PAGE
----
• 2. 92 Y. Yamashita et al.: Surgical treatment for acute cholecystitisclinical trials (level 1b)5–9 have addressed the timing and the gallbladder in patients with acute cholecystitis, andsurgical approach to the gallbladder in patients with the results have indicated that laparoscopic cholecystec-acute cholecystitis, and the results have indicated tomy performed during the first admission was associ-that laparoscopic cholecystectomy was associated with ated with a shorter hospital stay, quicker recovery, anda shorter hospital stay, more rapid recovery, and a re- reduction in overall cost of treatment compared to openduction in the overall cost of treatment, and that early cholecystectomy. Early laparoscopic cholecystectomylaparoscopic cholecystectomy was sufficiently safe to be is now accepted to be sufficiently safe for routine use,performed routinely. because earlier reports of increased risk of bile duct Nevertheless, urgent or early laparoscopic cholecys- injury (level 4)14 have not been substantiated by moretectomy for acute cholecystits seems to remain unpopu- recent experience (level 1b).5,7,8,15lar, and the reasons for its unpopularity include a lack The results of a randomized controlled trial compar-of availability of surgeons who have mastered the neces- ing early laparoscopic cholecystectomy after admissionsary skills, as well as the limited availability of operating with delayed laparoscopic cholecystectomy showed thatroom space (level 2c).10,11 performing the surgery early was superior in terms of a Critically ill patients with acute cholecystitis often lower conversion rate to open surgery and shorter totalpresent a difficult therapeutic dilemma. Although they hospital stay (Table 1). These results indicate that earlyrequire emergency surgical intervention, many such pa- laparoscopic cholecystectomy is preferable in patientstients have a serious medical or surgical complication with acute cholecystitis.and may be too ill to undergo open or laparoscopic However, the fact that the above trials excluded pa-cholecystectomy under general anesthesia. By avoiding tients with pan-peritonitis caused by perforation of thethe risks of cholecystectomy, drainage by cholecyst- gallbladder, patients with common bile duct stones, andostomy offers a distinct advantage in such critically ill those with concomitant severe cardiopulmonary diseasepatients, but the optimal timing of subsequent surgery should be borne in mind when evaluating the results.has not been examined. These Guidelines describe the After evaluation of patients’ overall condition andtiming and optimal type of surgical treatment for acute confirmation of the diagnosis by ultrasonography, com-cholecystitis in a question-and-answer format. puted tomography (CT), and/or magnetic resonance cholargio-parcreatography (MRCP), the timing of the surgical management of acute cholecystitis patients should be immediately decided by experienced sur-Q1. When is the optimal time for cholecystectomy in geons (level 5).16acute cholecystitis? Cholecystectomy is preferable early after admis- Outcome of the Tokyo Consensus Meeting sion (recommendation A). The panelists voted on the timing of cholecystectomy inRandomized controlled trials in the open cholecystec- patients with grade 1 (mild) and 2 (moderate) acutetomy era, comparing early surgery with delayed surgery cholecystitis. The results showed that 72% of doctorsin the 1970s–1980s, found that early surgery had the from abroad and 33% of Japanese doctors agreed withadvantages of less blood loss, a shorter operation time, early cholecystectomy, but 28% of the doctors froma lower complication rate, and a briefer hospital stay abroad and 41% of the Japanese doctors voted that(level 1b)1–3,12 (level 3b).13 minor modification of the guideline was needed, and Some recent randomized clinical trials (level 1b)5–9 none of the doctors from abroad and 26% of Japanesehave addressed the timing of and surgical approach to doctors disagreed with early timing (Fig. 1).Table 1. Comparisons of early and delayed laparoscopic cholecystectomy for acute cholecystitis Length of Length of Conversion Conversion Postoperative Postoperative hospital stay hospital stay Number rate of rate of complications complications (days) Early (days) DelayedAuthor of patients early LC delayed LC of early LC of delayed LC surgery surgeryLo et al.5 86 11% 23% 13% 29% 6 11Lai et al.6 91 21% 24% 9% 8% 7.6 11.6Chandler et al.7 43 24% 36% 4% 9% 5.4 7.1Johansson et al.15 143 31% 29% 18% 10% 5 8LC, laparoscopic cholecystectomy; conversion rate, conversion rate to open surgery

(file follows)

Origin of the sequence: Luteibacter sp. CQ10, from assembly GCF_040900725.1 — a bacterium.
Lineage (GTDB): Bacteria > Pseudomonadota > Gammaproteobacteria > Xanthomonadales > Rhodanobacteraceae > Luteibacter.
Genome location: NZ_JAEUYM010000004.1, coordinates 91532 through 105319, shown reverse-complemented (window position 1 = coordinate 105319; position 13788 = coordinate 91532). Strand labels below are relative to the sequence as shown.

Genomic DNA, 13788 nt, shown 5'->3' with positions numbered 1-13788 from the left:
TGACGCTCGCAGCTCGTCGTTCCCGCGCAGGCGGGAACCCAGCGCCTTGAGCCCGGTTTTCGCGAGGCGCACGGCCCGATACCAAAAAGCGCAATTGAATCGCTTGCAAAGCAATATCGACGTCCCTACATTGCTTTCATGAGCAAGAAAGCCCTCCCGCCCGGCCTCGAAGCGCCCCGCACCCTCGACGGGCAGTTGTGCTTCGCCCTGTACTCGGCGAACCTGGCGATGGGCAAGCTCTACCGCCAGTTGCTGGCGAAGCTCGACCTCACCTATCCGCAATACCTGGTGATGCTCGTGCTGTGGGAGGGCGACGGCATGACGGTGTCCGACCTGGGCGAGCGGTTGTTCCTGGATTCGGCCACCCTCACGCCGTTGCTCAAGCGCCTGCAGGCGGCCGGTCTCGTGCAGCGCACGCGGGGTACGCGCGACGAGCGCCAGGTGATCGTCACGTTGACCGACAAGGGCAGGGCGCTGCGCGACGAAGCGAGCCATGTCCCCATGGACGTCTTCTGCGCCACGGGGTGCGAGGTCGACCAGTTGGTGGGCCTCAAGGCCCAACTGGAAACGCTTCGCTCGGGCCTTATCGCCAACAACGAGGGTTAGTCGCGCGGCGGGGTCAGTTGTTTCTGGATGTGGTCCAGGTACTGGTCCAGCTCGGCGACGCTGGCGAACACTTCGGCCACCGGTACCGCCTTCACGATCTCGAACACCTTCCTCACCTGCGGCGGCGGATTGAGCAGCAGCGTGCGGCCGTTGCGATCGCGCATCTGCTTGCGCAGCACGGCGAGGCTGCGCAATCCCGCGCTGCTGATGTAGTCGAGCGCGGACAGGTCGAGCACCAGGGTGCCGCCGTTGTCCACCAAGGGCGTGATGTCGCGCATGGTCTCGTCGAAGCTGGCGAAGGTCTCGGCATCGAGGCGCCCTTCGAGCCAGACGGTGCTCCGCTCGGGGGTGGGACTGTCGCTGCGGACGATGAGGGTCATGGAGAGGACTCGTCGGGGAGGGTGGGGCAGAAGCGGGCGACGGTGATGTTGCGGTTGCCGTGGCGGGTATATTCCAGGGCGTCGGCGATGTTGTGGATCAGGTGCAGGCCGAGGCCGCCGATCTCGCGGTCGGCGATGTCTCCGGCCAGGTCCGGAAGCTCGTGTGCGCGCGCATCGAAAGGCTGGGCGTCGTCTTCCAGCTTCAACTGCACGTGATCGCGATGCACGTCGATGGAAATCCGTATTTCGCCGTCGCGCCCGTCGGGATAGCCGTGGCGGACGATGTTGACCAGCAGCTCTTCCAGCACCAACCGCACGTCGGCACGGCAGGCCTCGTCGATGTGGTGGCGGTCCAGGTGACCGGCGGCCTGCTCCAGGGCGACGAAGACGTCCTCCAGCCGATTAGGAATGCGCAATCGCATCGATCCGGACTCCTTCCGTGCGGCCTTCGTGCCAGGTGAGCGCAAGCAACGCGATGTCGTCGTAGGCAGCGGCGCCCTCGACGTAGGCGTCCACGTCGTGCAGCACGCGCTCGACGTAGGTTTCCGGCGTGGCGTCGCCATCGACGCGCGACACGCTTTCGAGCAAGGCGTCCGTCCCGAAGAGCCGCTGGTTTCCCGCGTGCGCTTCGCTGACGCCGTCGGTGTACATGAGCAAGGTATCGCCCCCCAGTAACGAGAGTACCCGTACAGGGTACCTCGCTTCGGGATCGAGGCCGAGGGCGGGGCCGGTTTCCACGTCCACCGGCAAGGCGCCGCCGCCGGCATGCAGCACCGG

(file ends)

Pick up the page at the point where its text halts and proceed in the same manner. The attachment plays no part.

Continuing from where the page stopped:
• 3. Y. Yamashita et al.: Surgical treatment for acute cholecystitis 93 Panelists from abroad Japanese panelists 28% 26% 33% 72% 41% Fig. 1. Timing of cholecystectomy for Yes acute cholecystitis. Votes on the Yes, but needs minor modification proposed guideline: cholecystectomy is No preferable early after admission Panelists from abroad Japanese panelists 7% 8% 30% 31% 61% 63% Fig. 2. Surgical procedure for the treat- ment of acute cholecystitis. Votes on Yes the proposed guideline: laparoscopic Yes, but needs minor modification cholecystectomy is preferable to open No cholecystectomyQ2. Which surgical procedure should be adopted, laparoscopic surgery has led to laparoscopic cholecys-laparoscopic cholecystectomy or open tectomy becoming as good as, or safer than, open cho-cholecystectomy? lecystectomy for the treatment of acute cholecystitis (level 1b).8 Although early cholecystectomy for acute Laparoscopic cholecystectomy is preferable to cholecystitis has remained unpopular (level 2c),10,11 if open cholecystectomy (recommendation A). early cholecystectomy is performed early laparoscopicCholecystectomy has been widely performed to treat cholecystectomy is the preferable procedure.acute cholecystitis, with laparoscopic cholecystectomy Because the set of skills required for laparoscopichaving been increasingly adopted over the past 10 years. cholecystectomy is different from the set required forSeveral reports of complications associated with early conventional open cholecystectomy, only surgeons wholaparoscopic cholecystectomy caused a transient wane possess that set of skills in laparoscopic cholecystectomyin the enthusiasm for early laparoscopic cholecystec- should perform it. The surgeon should be aware of thetomy (level 4),14 (level 2b),17 (level 4),18,19 but such con- complications (described later in Q4) that have beencerns were allayed by evidence indicating that early associated with the laparoscopic procedure and shouldlaparoscopic cholecystectomy for patients with acute take maximum care to prevent bile duct injury, whichcholecystitis was safe and effective, and required a sometimes lead to serious complications. The surgeonshorter hospitalization time (level 1b)8,9 (level 2b)20,21 should never hesitate to convert to open cholecystec-(level 3b)22 (level 4).23 Thus, increased experience with tomy to prevent severe complications, if the anatomy